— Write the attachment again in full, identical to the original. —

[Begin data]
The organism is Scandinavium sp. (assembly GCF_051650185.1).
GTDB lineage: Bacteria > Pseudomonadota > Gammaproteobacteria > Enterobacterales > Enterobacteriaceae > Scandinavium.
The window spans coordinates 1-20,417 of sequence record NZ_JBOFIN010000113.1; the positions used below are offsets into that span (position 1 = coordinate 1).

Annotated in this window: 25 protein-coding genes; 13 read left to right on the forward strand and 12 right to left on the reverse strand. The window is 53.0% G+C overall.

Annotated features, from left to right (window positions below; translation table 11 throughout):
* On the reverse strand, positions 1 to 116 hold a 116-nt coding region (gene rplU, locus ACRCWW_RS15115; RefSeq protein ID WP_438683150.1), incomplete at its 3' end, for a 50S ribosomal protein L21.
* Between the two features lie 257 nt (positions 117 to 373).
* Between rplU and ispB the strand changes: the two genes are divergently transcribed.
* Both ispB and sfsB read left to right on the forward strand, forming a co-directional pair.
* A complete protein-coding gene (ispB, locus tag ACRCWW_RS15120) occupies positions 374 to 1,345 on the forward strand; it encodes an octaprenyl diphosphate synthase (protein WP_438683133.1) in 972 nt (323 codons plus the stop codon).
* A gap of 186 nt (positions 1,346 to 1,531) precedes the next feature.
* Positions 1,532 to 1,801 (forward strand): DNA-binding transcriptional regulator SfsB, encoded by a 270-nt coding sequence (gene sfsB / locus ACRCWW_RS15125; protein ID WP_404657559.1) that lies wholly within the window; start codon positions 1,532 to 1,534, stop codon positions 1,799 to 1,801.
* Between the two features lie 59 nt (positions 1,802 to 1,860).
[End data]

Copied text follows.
The organism is Scandinavium sp. (assembly GCF_051650185.1).
GTDB lineage: Bacteria > Pseudomonadota > Gammaproteobacteria > Enterobacterales > Enterobacteriaceae > Scandinavium.
The window spans coordinates 1-20,417 of sequence record NZ_JBOFIN010000113.1; the positions used below are offsets into that span (position 1 = coordinate 1).

Annotated in this window: 25 protein-coding genes; 13 read left to right on the forward strand and 12 right to left on the reverse strand. The window is 53.0% G+C overall.

Annotated features, from left to right (window positions below; translation table 11 throughout):
* On the reverse strand, positions 1 to 116 hold a 116-nt coding region (gene rplU, locus ACRCWW_RS15115; RefSeq protein ID WP_438683150.1), incomplete at its 3' end, for a 50S ribosomal protein L21.
* Between the two features lie 257 nt (positions 117 to 373).
* Between rplU and ispB the strand changes: the two genes are divergently transcribed.
* Both ispB and sfsB read left to right on the forward strand, forming a co-directional pair.
* A complete protein-coding gene (ispB, locus tag ACRCWW_RS15120) occupies positions 374 to 1,345 on the forward strand; it encodes an octaprenyl diphosphate synthase (protein WP_438683133.1) in 972 nt (323 codons plus the stop codon).
* A gap of 186 nt (positions 1,346 to 1,531) precedes the next feature.
* Positions 1,532 to 1,801 (forward strand): DNA-binding transcriptional regulator SfsB, encoded by a 270-nt coding sequence (gene sfsB / locus ACRCWW_RS15125; protein ID WP_404657559.1) that lies wholly within the window; start codon positions 1,532 to 1,534, stop codon positions 1,799 to 1,801.
* Between the two features lie 59 nt (positions 1,802 to 1,860).